Microsoft Active Directory (AD), which handles identity management, reportedly holds 90 per cent to 95 per cent market share among fortune 500 companies. Given such broad adoption, it is no surprise that it is so heavily targeted by malicious actors and researchers alike. Among the most cited types of attacks against AD are legacy protocols. One such protocol that receives a lot of focus from attackers is NT LAN Manager (NTLM).
NTLM has been around for over 20 years. It is used for authentication in early Windows systems, leading up to Windows 2000. It uses a challenge-response mechanism to authenticate clients. While many organisations have shifted to Kerberos, many legacy systems and applications still support or use NTLM. It is also used in scenarios where you need to join a workgroup, local logon authentication on non-domain controllers or in some cases for non-Microsoft applications.
NTLM relay attack definition
An NTLM relay attack exploits the NTLM challenge-response mechanism. An attacker intercepts legitimate authentication requests and then forwards them to the server. The client who originally sent the request receives the appropriate challenges, but the attacker intercepts the responses and forwards them to the server, which then authenticates the attacker rather than the person or device that made request.
While NTLM relay attacks are far from new, researchers and malicious actors continue to find novel ways to exploit this authentication protocol. The recent PetitPotam attack is a good example.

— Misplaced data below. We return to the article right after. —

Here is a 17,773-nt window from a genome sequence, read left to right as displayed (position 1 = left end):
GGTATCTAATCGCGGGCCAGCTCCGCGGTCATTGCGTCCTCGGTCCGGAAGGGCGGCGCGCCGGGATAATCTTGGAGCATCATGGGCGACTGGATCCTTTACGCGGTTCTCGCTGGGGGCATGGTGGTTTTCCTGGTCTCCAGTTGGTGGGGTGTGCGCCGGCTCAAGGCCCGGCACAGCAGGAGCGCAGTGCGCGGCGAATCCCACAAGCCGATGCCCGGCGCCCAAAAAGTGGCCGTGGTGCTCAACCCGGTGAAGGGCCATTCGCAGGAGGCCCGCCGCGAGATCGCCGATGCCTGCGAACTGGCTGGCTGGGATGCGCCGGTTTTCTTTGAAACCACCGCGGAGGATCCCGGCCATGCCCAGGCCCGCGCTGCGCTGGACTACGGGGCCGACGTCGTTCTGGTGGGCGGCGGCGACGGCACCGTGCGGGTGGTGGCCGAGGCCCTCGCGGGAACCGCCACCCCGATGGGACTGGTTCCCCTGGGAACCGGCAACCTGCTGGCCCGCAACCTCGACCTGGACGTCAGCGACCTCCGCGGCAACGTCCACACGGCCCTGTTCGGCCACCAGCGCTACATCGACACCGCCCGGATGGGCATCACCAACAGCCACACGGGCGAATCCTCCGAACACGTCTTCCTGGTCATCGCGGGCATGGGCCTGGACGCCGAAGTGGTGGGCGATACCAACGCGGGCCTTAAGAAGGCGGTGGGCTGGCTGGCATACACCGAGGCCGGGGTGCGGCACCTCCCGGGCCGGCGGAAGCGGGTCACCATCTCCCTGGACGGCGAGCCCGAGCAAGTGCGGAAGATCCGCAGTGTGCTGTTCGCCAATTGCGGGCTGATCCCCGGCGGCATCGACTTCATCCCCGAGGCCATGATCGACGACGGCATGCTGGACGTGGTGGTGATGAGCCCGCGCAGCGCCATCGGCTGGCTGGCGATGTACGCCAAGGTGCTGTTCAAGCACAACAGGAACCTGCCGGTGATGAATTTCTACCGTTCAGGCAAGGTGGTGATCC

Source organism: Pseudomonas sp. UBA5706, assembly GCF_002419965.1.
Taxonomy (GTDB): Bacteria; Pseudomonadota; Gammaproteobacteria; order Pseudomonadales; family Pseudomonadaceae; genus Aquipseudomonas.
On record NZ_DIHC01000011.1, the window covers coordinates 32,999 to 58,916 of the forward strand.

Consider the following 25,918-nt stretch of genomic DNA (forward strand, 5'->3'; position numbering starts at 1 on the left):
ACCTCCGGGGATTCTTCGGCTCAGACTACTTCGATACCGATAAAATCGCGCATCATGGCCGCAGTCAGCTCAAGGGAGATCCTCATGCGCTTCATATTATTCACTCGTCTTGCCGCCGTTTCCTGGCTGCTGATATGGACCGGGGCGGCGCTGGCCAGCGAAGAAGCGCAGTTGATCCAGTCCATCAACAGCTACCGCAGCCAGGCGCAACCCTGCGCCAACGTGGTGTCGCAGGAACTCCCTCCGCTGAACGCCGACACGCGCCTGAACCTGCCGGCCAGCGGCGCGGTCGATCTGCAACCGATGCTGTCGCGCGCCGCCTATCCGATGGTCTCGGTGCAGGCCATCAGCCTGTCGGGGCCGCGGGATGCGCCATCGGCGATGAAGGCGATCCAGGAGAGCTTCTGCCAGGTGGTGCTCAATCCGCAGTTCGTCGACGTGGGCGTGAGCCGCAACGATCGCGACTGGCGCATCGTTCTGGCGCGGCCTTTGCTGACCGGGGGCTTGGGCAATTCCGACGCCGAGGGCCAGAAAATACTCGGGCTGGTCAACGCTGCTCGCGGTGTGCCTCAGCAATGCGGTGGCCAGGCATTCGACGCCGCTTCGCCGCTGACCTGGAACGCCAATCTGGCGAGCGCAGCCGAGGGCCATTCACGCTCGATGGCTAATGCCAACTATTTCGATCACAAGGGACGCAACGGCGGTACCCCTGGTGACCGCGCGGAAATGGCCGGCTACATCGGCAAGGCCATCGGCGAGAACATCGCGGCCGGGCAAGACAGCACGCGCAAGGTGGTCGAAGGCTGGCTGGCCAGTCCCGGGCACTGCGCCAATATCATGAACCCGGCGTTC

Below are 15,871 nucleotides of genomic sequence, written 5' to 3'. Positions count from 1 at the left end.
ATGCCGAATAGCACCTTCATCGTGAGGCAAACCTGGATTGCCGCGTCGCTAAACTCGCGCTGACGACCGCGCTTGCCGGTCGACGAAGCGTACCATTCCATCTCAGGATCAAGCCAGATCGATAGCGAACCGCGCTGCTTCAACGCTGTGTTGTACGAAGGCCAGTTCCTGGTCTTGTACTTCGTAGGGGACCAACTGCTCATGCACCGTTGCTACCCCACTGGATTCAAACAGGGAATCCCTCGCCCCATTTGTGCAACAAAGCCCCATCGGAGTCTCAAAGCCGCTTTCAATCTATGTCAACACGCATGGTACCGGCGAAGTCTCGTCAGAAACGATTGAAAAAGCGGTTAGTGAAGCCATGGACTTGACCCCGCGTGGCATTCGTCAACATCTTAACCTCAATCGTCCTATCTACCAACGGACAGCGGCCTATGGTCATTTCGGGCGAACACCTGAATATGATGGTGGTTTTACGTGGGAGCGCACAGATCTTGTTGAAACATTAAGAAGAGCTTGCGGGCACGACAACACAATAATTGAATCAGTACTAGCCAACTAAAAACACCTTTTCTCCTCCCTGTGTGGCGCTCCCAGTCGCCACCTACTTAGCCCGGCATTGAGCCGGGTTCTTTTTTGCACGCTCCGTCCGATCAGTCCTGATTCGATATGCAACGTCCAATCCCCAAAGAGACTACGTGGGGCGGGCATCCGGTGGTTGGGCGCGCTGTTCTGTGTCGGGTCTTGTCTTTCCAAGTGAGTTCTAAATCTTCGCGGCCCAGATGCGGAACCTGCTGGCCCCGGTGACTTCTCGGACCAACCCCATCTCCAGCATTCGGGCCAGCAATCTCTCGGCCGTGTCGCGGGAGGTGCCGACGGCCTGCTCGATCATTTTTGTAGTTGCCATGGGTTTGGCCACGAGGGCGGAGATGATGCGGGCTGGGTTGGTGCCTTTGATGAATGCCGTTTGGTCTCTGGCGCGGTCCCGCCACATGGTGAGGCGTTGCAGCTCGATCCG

Why PetitPotam is different
PetitPotam was disclosed by security researcher Gilles Lionel, who released a proof-of-concept (PoC) of the exploit on GitHub. What makes PetitPotam particularly concerning is that it allows Windows servers, including domain controllers, to be coerced into authenticating with a malicious destination, which lets adversaries potentially take over an entire Windows domain.
Previous NTLM relay attacks were centered around abusing the function of the MS-RPRN printing API that is part of Microsoft environments. As those variations of the attack gained notoriety, organisations began disabling MS-RPRN to block the attack vector. PetitPotam took a new approach, using the EfsRpcOpenFileRaw function of the Microsoft Encrypting File System Remote Protocol (MS-EFSRPC) API.
Security research and vendor organisations such as Rapid7 vetted the PoC and stated that “this attack is too easy.” Allowing an unauthenticated attacker to potentially take over a Windows domain in AD could cripple some organisations, and this is why it is worth exploring how PetitPotam works and how to mitigate it.
How PetitPotem works
As mentioned in Microsoft’s documentation, EfsRpcOpenFileRaw performs maintenance and management operations on encrypted data that is stored remotely and accessed over a network. While previous attempts at NTLM relay attacks targeted the MS-RPRN API, abusing EfsRpcOpenFileRaw is novel in its approach.